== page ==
_7 
........ : :..=..=...
1D
4E
Fig. 6. Schematic diagram of low temperature valve.
A Valve body
B Accuator bellows
C Valve bellows
D Accuator piston
E Valve stem
F Valve seat
was an hydraulic one, operated by changing the gas pressure in
a capillary leading to the valve. At the start of an experi
ment, helium gas was let into the capillary and liquefied by
contact with the bath until the valve actuator and the lower
section of the capillary were full of liquid helium. There
after, the valve could be opened and closed easily by changing
the gas pressure in the filling line. A pressure of about
6 atm. was required to fully seal the valve. A small SA type
strain gauge monitored the pressure in the actuator.
Unfortunately, the valve had a small superfluid leak.
Experimentation showed that in a given run the superfluid leak
dC
rate, i.e., d, was constant in time regardless of pressure
differential across the valve. No dependence of the leak rate
on temperature was observed for temperatures well below the X
line. The leakage rate changed with each opening and closing
of the valve, varying from 106 pF/min to 10 pF/min. Since
the leak rate was constant in time, a simple correction fac
dC
torthe e3apsed time multiplied by could be added to
each capacitance reading, thus removing the effects of the
leak on the capacitance readings. Upon disassembling the
valve, the problem appeared to be small flecks of solder on
the valve stem. Two subsequent attempts to clean the valve
to prevent leakage failed, resulting in much larger leaks.
Temperature Measurement and Regulation
The temperature of the sample chamber was measured by a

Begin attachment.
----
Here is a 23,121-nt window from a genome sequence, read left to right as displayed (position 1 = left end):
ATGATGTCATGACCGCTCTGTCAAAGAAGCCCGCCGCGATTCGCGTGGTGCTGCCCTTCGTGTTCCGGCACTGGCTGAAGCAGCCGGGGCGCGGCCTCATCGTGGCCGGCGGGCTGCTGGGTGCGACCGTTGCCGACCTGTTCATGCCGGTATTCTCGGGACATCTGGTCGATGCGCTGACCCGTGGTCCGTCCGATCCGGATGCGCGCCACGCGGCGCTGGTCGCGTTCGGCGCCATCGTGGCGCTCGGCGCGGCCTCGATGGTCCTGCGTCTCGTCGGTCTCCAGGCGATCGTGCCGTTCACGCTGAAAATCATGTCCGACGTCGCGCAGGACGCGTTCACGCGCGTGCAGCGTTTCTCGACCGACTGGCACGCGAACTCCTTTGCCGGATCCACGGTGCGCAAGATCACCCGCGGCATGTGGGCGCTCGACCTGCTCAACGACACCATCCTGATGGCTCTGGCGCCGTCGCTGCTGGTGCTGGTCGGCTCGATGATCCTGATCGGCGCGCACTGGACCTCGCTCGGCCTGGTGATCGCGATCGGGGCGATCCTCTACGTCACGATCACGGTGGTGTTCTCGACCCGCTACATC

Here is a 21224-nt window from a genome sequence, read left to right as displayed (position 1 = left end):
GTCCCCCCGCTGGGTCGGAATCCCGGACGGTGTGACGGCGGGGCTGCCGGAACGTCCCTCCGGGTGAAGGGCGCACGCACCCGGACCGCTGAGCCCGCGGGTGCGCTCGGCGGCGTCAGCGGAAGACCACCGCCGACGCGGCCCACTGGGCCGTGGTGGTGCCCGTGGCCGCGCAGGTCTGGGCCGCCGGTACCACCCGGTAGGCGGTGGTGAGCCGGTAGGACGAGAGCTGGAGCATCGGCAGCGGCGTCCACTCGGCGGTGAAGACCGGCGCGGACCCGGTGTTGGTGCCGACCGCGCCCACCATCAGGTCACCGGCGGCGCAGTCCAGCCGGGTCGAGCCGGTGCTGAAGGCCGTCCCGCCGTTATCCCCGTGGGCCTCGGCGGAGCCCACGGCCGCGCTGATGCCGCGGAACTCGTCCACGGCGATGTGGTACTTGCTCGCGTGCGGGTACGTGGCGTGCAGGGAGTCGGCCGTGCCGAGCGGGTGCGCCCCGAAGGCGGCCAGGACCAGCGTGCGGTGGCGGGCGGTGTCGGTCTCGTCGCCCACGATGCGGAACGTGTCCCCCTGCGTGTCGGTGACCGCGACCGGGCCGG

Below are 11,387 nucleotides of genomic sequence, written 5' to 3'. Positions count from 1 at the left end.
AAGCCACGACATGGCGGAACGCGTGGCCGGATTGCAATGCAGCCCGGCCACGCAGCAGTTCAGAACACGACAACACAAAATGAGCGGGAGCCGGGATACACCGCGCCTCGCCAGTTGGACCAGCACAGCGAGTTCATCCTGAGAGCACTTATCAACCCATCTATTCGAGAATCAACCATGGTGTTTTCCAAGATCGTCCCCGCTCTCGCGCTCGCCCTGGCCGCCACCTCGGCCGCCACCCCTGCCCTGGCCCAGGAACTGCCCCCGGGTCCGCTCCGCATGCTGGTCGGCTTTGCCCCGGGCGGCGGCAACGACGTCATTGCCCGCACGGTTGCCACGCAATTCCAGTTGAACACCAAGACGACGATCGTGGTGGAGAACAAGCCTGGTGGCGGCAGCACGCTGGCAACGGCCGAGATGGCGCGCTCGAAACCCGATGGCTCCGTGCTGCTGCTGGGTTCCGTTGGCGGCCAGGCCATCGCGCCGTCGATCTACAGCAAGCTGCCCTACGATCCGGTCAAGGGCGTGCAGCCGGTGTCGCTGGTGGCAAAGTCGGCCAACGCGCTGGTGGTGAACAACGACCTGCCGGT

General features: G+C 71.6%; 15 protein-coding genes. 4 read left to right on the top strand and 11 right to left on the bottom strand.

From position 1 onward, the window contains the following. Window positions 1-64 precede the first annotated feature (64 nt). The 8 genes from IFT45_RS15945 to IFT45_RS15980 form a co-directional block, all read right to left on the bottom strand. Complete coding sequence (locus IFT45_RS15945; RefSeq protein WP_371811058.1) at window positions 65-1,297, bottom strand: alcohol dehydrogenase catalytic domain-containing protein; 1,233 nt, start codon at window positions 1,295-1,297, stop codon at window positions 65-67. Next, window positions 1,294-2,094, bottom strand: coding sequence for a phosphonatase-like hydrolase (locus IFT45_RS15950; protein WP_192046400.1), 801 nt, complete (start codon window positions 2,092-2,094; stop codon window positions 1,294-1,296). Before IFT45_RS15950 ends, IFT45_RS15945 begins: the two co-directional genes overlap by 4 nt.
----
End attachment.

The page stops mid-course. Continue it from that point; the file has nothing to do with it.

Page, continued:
calibrated Cryocal Gerxmanium thermometer whose electrical
resistance varied from 1000 ohms at the ). line to 400,000
ohms at 0.3 K. The thermometer was tightly mounted in a
copper block bolted to the sample chamber. A light coat of
Apezion ';' grease was used to provide thermal contact. The
leads to the thermometer were Midohm wire whose resistance
is independent of temperature. The leads were thermally
anchored to the He refrigerator, the He refrigerator and
the sample chamber by epoxying them to copper posts bolted to
these objects. The resistance of the thermometer was mea
sured or an AC resistance bride described by Castles (1973).
A Princeton Applied Research model HR S lockin served as
both the source of the 20 Hz driving signal and as the de
tector of the balance of the bridge. A G.R. standard decade
resistor with a minimum resolution of 0.] ohms was used as
the known resistance in the bridge. Using this arrangement
it was easy to resolve 0.02% changes in the resistance. This
corresponds to a temperature resolution of better than 0.1 mK
over the entire range of this experiment.
This thermometer had been calibrated against the vapor
pressure of He and He between 0.4 K and 4.2 K by Philp
(1969). He found that a form
N 8 i1
T = Z Ai (R ) (3.3)
i=l1
where T is temperature and R is resistance with N = 5 fitted
the temperature "with an RMS deviation of less than 1 mK
above 0.6 K." (p. 39) A further calibration of the thermometer